Realizing the efficacy of radio for their needs, the farmworkers raised money to buy time on a local licensed AM station. They paid two hundred and fifty dollars for an hour show each week. It was worth the steep price in terms of the show’s contribution to their organizing capacity, but the cost was just too great to maintain and the workers had to discontinue the broadcast after about six months of being on air. The farmworkers concluded they were in need of a sustainable and continuous means of broadcast communication in a region where multiple languages are spoken among the significantly migratory community. The Coalition decided that it was time to pursue building their own radio station.
Purchasing a station in today's marketplace dominated by conglomerates can cost millions of dollars. This was obviously not an option for the tomato pickers, who often worked from dawn to dusk for sub-poverty wages. They considered starting a pirate station, but ruled out the possibility because of the vulnerability of their constituency and their high profile as an organization. They could not risk the ten thousand dollar fines, equipment seizures and jail-time that could accompany pirate radio operation. Unbeknownst to the farmworkers, other activists had been working on this similar problem to address the broader issue of access to the airwaves for thousands of other small community groups like themselves.
The Coalition travels frequently across the country, educating communities about the living and working conditions of Florida farmworkers and the ways in which they are fighting to change those conditions. On a stop through Madison, Wisconsin to promote their current boycott of Taco Bellii, they met labor radio reporters who recommended they start a radio station. The Coalition was introduced to Prometheus Radio Project. Prometheus advised them of the option to take advantage of new FCC rules won in 2000 that would allow them to apply for a low power local radio license. The two groups worked together for several years jumping through assorted administrative hoops to finally obtain a broadcast license for the coalition in 2003.
However, it’s one thing to have a radio license but another to actually have a functioning radio station. To that end, the Coalition of Immokalee Workers and the Prometheus Radio Project organized a ‘Radio Barnraising’ that brought together over one hundred community radio activists, broadcasters, engineers, and enthusiasts for a three-day weekend workshop and station building in December, 2003. Over the weekend, the volunteers pieced together the mixing board, installed all the equipment, raised the antenna and got Radio Conciencia on air that weekend. Radio Conciencia plans to broadcast in at least four languages – Spanish, Haitian Creole, Mam and Quanjobal (two indigenous Guatemalan languages). In addition to music from Latin America and the Caribbean, some of their program themes include the rights of women, worker rights, human rights, news from the workers’ countries of origin, political commentary, health education and, if all goes as planned, even a program of jokes to give the workers a much needed break at the end of a long, hard day working in the fields.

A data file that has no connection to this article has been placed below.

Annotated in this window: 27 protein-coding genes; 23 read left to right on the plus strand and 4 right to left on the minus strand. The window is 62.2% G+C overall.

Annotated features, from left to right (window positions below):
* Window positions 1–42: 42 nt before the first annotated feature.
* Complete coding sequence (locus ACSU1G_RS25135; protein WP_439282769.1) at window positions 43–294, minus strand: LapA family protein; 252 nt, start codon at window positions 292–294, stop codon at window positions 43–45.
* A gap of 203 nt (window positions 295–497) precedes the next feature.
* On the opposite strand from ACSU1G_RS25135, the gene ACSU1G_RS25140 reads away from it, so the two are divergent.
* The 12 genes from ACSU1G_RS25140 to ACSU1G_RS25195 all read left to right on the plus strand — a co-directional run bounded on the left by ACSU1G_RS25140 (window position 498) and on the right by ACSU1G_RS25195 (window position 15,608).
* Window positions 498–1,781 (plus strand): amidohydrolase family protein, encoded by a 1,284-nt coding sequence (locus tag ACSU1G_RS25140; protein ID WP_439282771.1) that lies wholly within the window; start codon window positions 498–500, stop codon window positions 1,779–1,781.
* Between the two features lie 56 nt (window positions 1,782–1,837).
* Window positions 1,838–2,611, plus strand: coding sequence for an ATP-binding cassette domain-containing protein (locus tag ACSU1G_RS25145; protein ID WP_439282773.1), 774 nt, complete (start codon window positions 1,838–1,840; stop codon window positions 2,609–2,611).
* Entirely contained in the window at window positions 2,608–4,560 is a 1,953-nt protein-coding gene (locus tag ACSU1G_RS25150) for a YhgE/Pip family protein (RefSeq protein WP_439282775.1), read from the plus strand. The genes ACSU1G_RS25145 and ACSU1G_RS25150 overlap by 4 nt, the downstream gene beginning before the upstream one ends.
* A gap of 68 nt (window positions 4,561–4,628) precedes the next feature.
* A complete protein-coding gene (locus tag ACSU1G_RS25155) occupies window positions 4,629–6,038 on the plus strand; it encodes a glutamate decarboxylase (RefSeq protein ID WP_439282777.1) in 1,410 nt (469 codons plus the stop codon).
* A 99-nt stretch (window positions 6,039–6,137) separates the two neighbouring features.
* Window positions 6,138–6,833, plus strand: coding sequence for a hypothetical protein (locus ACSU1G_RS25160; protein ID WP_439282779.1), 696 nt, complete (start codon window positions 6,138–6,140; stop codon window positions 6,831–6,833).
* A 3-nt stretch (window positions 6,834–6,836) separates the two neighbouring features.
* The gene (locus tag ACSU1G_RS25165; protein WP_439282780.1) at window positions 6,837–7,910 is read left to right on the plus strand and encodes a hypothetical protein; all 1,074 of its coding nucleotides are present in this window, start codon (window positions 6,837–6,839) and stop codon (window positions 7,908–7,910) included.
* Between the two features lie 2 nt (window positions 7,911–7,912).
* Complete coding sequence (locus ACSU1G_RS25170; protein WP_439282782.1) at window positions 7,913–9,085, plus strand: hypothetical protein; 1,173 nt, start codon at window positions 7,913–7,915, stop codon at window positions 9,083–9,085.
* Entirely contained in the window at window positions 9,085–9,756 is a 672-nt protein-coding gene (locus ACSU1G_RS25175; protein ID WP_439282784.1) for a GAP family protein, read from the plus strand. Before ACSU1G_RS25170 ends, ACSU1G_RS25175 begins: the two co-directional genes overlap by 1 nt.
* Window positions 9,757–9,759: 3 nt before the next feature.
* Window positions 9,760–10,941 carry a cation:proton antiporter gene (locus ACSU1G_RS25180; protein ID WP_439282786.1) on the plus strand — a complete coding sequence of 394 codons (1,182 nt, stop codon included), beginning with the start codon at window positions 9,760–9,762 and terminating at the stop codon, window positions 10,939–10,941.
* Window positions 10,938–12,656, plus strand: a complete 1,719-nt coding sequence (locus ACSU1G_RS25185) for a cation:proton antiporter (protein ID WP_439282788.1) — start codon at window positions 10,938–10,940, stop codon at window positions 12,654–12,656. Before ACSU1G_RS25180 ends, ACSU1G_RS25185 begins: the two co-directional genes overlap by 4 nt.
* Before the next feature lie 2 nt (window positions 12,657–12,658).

This collaborative model of community station building has brought five new LPFM stations on air in 2002-03 and is helping build a growing network of radio activists. Many other groups that have participated in these events have gone back to their communities with the skills they learned and assembled their new low power radio stations.
The Deep Dark History of Low Power Community Radio
The Coalition’s access to legal, low powered community radio has come as a result of a long and arduous fight brought on by media democracy advocates, community organizers and pirate radio operators. To the casual observer it might be assumed that radio licensing for community organizations would be a matter of bureaucratic common sense and everyday operations for the FCC; however, winning the opportunity for organizations like the Coalition of Immokalee Workers was actually an enormous battle which continues as this article goes to print.
The establishment of LPFM as a tier of radio did not come easily, or overnight. In 1948, with the advent of the FM band, the FCC agreed to reserve a small portion of the new spectrum for non-commercial broadcastiii. Community groups, high schools and colleges used to have access to local, low power radio licenses in the early days of FM in the form of ten-watt Class D’ licenses, which were educational licenses issued on an as-requested basis. Class D licenses were allocated alongside full-power licenses for larger community radio stations. Ironically, these non-commercial FM licenses were not opposed by incumbent broadcasters in the beginning because of the perceived unpopularity of the FM band in an era in which AM reigned.iv
In 1978, however, a policy change brought about by National Public Radiov resulted in the end of the low power, Class D educational licenses. As NPR planned its expansion throughout the United States, they were concerned these small stations would be in the way when they wanted access to a new region that the NPR network did not yet serve. At the same time, full power community stations were stalled in an increasingly nightmarish bureaucratic snafu- a set of rules for choosing between applicants for a frequency with an absurd gamut of comparative hearings. This system ultimately ended when the FCC realized they were not choosing the best applicants, but simply whoever had greater resources to tackle the Byzantine legal aspects of the hearings. The decision to eliminate the old rules for competing non-commercial applicants was a good one, but the FCC did not get around to issuing a new procedure until 2000. During this time it was essentially impossible to get a non-commercial radio license, and today we see the results. In the entire country, there are only about 200 community radio stations in existence, out of about 12,000 total stations nationwide. vi